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Can I use a Mason Jar to make a starter?

It is food grade glass and will sanitize easily. Would this work? I really want to make a starter tomorrow

Second very stupid question

Can I use dry yeast to make a starter?

Stupid answer 1: you could, assuming you had a way to keep things from coming in the top while letting pressure escape. You need to keep the bacteria out and let CO2 escape.

Stupid answer 2: you could, by probably dont need to if you’re doing a 5 gallon batch and it isn’t a crazy high gravity beer

You can use a mason jar for a starter. Just cover it with aluminum foil. BUT you do not want to make a starter with dry yeast. It is actually detrimental to dry yeast as they are produced with their energy reserves and these are depleted with a starter.

[quote=“556man”]Second very stupid question

Can I use dry yeast to make a starter?[/quote]

Yes, you can make a starter with dry yeast. I’ll qualify that with you can make a starter with Danstar yeast. The following link is to the Lallemend site.

http://www.danstaryeast.com/articles/ae ... ersus-wort

The 0.2% sugar level may be the key to a healthy starter.
There is another technical article on another aspect of making a starter. Not as much information here that you can find for liquid yeast starters because the articles are in response to specific questions.

Yes… Just stick some aluminum foil over the top.

[quote=“flars”][quote=“556man”]Second very stupid question

Can I use dry yeast to make a starter?[/quote]

Yes, you can make a starter with dry yeast. I’ll qualify that with you can make a starter with Danstar yeast. The following link is to the Lallemend site.

http://www.danstaryeast.com/articles/ae ... ersus-wort

The 0.2% sugar level may be the key to a healthy starter.
There is another technical article on another aspect of making a starter. Not as much information here that you can find for liquid yeast starters because the articles are in response to specific questions.[/quote]

That .2% sugar level is in reference to how they grow yeast in the lab, any starter you make will be much higher. I believe the point here is that for normal 5 gallon batches a starter is not recommended for dry yeast. There are enough cells and the yeast is packaged in such a way that you can simply pitch with no need for added oxygen. If you make a starter you’ll be depleting those reserves, growing more yeast(which as already mentioned is not really needed) and may still need to aerate your wort. So short answer, don’t bother with a starter if you’re using dry yeast.

The old school of thought is being debated.

http://www.homebrewtalk.com/f163/starte ... st-459473/

[quote=“flars”]The old school of thought is being debated.

http://www.homebrewtalk.com/f163/starte ... st-459473/[/quote]

Well forum debates are all well and good but I think the earlier link from Danstar makes a pretty compelling case that a starter is NOT needed for an average strength 5 gallon batch. Of course it’s possible to make a starter with dry yeast and of course it’s possible to make an excellent beer that way, you’re just not gaining anything from the process, and if not done properly(ie large enough starter, proper aeration etc) it can be detrimental.

Should I re-hydrate or just pitch it in dry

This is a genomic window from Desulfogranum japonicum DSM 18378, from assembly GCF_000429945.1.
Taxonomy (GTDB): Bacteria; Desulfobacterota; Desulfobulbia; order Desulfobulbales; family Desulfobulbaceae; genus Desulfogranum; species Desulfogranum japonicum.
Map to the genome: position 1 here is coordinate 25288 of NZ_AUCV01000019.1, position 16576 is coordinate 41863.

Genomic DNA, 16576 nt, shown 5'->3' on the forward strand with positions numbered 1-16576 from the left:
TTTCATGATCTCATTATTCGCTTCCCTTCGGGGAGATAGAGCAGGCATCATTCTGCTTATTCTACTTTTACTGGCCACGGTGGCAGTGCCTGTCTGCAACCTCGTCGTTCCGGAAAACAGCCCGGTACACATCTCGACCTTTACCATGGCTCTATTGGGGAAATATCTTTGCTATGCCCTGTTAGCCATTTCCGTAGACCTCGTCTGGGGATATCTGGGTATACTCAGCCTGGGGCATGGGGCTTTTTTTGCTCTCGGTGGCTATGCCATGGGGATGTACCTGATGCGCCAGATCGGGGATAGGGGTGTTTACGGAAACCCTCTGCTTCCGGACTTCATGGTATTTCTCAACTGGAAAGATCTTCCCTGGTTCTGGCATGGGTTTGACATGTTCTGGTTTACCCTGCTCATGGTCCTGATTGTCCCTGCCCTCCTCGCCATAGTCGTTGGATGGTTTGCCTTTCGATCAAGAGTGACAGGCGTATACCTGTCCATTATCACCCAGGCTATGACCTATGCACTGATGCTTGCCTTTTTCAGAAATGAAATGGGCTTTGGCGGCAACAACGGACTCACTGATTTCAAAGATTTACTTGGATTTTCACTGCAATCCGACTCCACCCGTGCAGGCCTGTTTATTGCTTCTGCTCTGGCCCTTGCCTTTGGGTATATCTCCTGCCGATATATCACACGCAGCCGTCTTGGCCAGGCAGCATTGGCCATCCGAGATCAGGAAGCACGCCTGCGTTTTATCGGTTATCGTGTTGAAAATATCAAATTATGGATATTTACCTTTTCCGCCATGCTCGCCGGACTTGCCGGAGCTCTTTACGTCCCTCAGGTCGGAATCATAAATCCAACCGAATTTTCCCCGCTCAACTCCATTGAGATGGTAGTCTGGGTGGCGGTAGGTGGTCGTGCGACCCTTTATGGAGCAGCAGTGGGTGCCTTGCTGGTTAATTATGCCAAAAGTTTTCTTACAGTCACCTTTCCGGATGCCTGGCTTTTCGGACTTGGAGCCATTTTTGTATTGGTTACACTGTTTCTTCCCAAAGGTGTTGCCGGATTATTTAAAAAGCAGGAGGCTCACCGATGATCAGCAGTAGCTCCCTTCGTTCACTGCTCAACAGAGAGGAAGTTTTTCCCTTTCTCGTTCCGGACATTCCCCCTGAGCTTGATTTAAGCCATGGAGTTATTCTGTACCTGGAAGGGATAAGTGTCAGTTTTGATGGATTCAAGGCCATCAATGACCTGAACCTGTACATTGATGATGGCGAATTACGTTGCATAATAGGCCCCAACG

Either way is fine. I have done both without seeing any real difference. Some brewers swear by the rehydration process. I just pitch it dry. Works fine.

Go to the manufacturer’s web site and read the instructions. Just be sure you don’t ever admit you’ve read and followed directions - you could lose your mancard.

Go to the manufacturer’s web site and read the instructions. Just be sure you don’t ever admit you’ve read and followed directions - you could lose your mancard.[/quote]

Directions, what directions

Response from Fermentis on making a starter with dry Yeast:

Once you have rehydrated the dry yeast (see rehydration tab in the “tips and tricks” section on www.brewwithfermentis.com), the yeast is in the same condition as any other yeast in liquid. If you do not rehydrate before you start agitating, you can end up decreasing viability due to the cell membranes of the yeast cells being in a fragile state. If you rehydrate the yeast appropriately, you can propagate the same as you would any other yeast.

I would hope all Fruit Jars are Food Grade.

If you pitch dry yeast without rehydrating, you lose about 50% of the yeast. Not a big deal, you can just pitch more. Based upon personal experience pitching LOTS of dry yeast, if you oxygenate and/or rehydrate, fermentation will kick off and finish faster, but doing so doesn’t make any difference in the finished beer. If you’re harvesting and reusing, treat dry yeast just like any other yeast for subsequent generations.

Thanks for the info. I am going to rehydrate from here on when it comes to dry yeast. I do a dry yeast about every third brew or so to save on money and for beers that are a crowd pleaser that I am going to share large amount of. It makes sense to me

I would think a mason jar might be on the small side. The first starter I made was in a cleaned, sanitized plastic milk jug.

Swirled it whenever I walked through the kitchen.

Now I have a DIY striplate and I picked up an old glass milk bottle at Goodwill for 99 cents.

Works fairly well for my needs.

I made the plunge and got a flask from Amazon. It is a 1L and it was $14 with free shipping. The wife unit is not happy about my continuous spending on beer gear, :wink:

1L is a little on the small side for making starters. You can get a one gallon glass jug from NB for $5, or you can probably buy one at the supermarket for the same price that will come full of apple juice.

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